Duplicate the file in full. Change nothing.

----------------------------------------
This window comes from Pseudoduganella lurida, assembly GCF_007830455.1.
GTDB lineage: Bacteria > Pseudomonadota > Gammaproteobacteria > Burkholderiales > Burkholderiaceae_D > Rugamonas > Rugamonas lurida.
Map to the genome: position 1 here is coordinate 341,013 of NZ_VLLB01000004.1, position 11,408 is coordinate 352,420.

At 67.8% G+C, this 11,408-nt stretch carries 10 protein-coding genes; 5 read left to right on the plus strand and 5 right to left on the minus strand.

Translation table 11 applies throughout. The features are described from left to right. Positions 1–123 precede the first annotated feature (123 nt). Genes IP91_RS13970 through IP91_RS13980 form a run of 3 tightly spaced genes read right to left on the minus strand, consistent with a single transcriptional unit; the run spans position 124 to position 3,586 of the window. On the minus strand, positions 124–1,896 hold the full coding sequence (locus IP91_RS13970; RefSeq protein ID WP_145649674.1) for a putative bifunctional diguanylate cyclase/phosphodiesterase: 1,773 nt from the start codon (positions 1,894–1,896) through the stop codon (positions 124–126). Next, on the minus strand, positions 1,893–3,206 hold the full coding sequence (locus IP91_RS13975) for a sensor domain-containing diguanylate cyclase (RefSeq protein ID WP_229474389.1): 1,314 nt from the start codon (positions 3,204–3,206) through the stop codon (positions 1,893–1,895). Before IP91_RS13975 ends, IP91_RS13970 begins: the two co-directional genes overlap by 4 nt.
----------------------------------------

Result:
This window comes from Pseudoduganella lurida, assembly GCF_007830455.1.
GTDB lineage: Bacteria > Pseudomonadota > Gammaproteobacteria > Burkholderiales > Burkholderiaceae_D > Rugamonas > Rugamonas lurida.
Map to the genome: position 1 here is coordinate 341,013 of NZ_VLLB01000004.1, position 11,408 is coordinate 352,420.

At 67.8% G+C, this 11,408-nt stretch carries 10 protein-coding genes; 5 read left to right on the plus strand and 5 right to left on the minus strand.

Translation table 11 applies throughout. The features are described from left to right. Positions 1–123 precede the first annotated feature (123 nt). Genes IP91_RS13970 through IP91_RS13980 form a run of 3 tightly spaced genes read right to left on the minus strand, consistent with a single transcriptional unit; the run spans position 124 to position 3,586 of the window. On the minus strand, positions 124–1,896 hold the full coding sequence (locus IP91_RS13970; RefSeq protein ID WP_145649674.1) for a putative bifunctional diguanylate cyclase/phosphodiesterase: 1,773 nt from the start codon (positions 1,894–1,896) through the stop codon (positions 124–126). Next, on the minus strand, positions 1,893–3,206 hold the full coding sequence (locus IP91_RS13975) for a sensor domain-containing diguanylate cyclase (RefSeq protein ID WP_229474389.1): 1,314 nt from the start codon (positions 3,204–3,206) through the stop codon (positions 1,893–1,895). Before IP91_RS13975 ends, IP91_RS13970 begins: the two co-directional genes overlap by 4 nt.